Grown in the U.S.A.

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AllMusic Review by Richie Unterberger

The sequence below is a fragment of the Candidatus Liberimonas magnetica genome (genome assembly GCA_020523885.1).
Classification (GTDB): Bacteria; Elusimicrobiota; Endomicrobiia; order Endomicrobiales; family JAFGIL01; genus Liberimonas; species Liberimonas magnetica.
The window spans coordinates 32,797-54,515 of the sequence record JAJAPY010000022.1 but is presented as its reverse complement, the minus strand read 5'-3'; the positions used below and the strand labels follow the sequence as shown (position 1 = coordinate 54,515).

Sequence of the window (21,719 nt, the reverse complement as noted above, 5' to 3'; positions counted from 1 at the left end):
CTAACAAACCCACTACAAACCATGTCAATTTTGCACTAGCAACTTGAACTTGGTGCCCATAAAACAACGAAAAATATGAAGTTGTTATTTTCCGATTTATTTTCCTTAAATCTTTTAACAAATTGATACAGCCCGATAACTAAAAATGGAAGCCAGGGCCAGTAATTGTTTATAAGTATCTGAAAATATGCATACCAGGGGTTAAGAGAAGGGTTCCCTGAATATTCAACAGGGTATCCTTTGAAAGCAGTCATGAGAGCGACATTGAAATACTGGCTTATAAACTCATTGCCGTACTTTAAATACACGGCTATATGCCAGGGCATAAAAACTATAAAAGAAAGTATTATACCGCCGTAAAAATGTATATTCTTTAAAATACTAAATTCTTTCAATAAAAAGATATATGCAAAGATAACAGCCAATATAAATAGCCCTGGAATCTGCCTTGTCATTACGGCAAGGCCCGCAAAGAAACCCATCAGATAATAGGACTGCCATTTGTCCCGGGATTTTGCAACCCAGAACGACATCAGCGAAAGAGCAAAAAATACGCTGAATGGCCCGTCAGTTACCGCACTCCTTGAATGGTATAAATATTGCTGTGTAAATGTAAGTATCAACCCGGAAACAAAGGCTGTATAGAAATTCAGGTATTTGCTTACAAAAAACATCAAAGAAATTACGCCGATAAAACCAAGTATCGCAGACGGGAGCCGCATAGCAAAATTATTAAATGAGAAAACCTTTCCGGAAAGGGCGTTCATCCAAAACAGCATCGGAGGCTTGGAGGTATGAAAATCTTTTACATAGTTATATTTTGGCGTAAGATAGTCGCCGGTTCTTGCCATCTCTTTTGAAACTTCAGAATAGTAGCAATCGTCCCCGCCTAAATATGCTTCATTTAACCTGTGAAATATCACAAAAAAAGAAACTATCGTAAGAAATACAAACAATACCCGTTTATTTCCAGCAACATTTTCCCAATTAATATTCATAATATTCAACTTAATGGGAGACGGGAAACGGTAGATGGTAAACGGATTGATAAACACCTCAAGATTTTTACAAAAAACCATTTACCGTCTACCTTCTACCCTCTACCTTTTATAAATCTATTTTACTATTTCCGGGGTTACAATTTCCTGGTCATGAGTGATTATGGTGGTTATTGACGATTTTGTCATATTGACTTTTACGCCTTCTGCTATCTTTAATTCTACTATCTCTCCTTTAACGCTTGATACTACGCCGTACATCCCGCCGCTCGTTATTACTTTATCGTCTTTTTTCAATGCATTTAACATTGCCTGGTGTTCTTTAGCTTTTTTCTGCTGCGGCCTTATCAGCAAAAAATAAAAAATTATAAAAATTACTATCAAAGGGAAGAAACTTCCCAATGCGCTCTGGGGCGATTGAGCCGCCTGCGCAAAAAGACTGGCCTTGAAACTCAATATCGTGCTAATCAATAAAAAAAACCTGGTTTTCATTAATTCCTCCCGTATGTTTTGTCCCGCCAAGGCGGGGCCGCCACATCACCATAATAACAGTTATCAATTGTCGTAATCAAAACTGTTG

Although Homer's sole and rare album is full of ideas and busy late-psychedelic/early-progressive rock instrumentation, it's a bunch of notions in search of a road map, and ultimately doesn't say much. Sometimes there's similarity to early-'70s British progressive rock in the occasional Mellotron, the multi-sectioned song structures, and the dynamic instrumentation. There are country and folkier touches (including steel guitar), though, which were rare in such British music, sometimes leaving a slight odd feeling of hearing Neil Young (an influence especially audible on "Dawson Creek") intersect with Yes and the Moody Blues. The lyrics sometimes have a verge-on-the-better-world hippie outlook that, while laudable on paper, comes across as kind of sappy. The hard-to-get-a-handle-on eclecticism isn't the problem so much as far more common shortcomings in these kind of psychedelic-era obscurities: a lack of strong songs or gripping originality, despite the undoubted competence of the playing and vocals. The 2002 CD reissue on Akarma adds two tracks from a non-LP 1970 single that are actually the best things on the disc. They have more of an early psychedelic feel than the LP and a tighter focus to the songs, which sound a bit like the kind of guitar-heavy, phased psychedelic pop the Amboy Dukes did on "Journey to the Center of the Mind," or early Spirit.

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